Clement VII beatified the great missionary, and granted his office and mass to the Friars Preacher and all the dioceses of Poland. This was in 1527. The Holy Father could hardly have given the northern Catholics greater joy. In 1543, the Most Rev. Peter Gamrat, archbishop of Gnesen, having had a chapel erected in the Dominican Church of the Holy Trinity, Cracow, for the purpose, the first translation of Hyacinth’s relics took place. It was an occasion of gala, not for the city and diocese only, but for the entire country as well. In 1583 there was a second solemn translation of his relics, under the supervision of the Right Rev. Peter Miszkowski, bishop of Cracow. At this time, they were exposed on the altar of Archbishop Gamrat’s chapel for the veneration of the enormous crowds who flocked to the sacred edifice for the event.
The cup of spiritual joy for all the Catholics in northern Continental Europe, not less than that for those of the Polish tongue, was finally filled by the formal canonization of the saint. This took place on April 17, 1594, under Clement VIII. It was not without reason that the papal bull for the occasion declared that the miracles performed by Hyacinth were “almost countless.” It is quite possible that the multiplicity of these wonders, together with the extraordinary character of many of them, was in part the cause of the long delay in according Hyacinth so signal an honor; for Rome, in her usual prudence, wished to have them thoroughly examined before she placed on them the seal of her sanction.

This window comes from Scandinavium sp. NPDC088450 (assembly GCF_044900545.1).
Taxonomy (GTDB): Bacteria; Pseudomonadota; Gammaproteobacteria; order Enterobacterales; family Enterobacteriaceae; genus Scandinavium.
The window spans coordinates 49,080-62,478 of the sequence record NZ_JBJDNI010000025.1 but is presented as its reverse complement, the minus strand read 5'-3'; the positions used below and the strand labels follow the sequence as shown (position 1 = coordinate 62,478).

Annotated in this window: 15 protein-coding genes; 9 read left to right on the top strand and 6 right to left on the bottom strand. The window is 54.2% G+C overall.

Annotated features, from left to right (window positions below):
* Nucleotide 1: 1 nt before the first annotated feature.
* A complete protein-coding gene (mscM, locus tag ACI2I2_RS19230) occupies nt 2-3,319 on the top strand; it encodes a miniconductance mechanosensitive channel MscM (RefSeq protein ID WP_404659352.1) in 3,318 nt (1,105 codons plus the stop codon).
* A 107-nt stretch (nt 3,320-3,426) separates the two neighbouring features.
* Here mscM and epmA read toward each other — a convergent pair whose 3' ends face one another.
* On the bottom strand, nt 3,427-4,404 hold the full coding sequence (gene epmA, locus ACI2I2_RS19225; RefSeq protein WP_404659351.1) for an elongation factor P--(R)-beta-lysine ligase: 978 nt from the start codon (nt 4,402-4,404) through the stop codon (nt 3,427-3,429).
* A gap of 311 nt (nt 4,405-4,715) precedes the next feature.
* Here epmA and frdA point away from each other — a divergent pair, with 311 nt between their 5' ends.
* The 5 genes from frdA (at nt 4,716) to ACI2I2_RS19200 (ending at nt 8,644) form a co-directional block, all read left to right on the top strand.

However that may be, the action of Clement VIII met with universal favor. Prayers of gratitude rose to heaven everywhere. Poland and the Order of Preachers, as was but natural, outdid the rest of the world in their solemn celebration of the event. Other marvels now added to the renown of the new saint. In consequence of all this, February 1, 1625, Urban VIII extended his feast to practically the entire Church, with the rank of a duplex, and set August 16 as the day for its observance; but it has lately been transferred to the seventeenth of the same month. As a crowning glory of the Friar Preacher, Hyacinth was finally declared a patron saint of the Polish Church and people.
Born: 1185 at Lanka Castle, Kamin, Silesia, Poland
Died: August 15, 1257 at Krakow, Poland of natural causes; relics at Paris, France
Canonized: April 17,1594 by Pope Clement VIII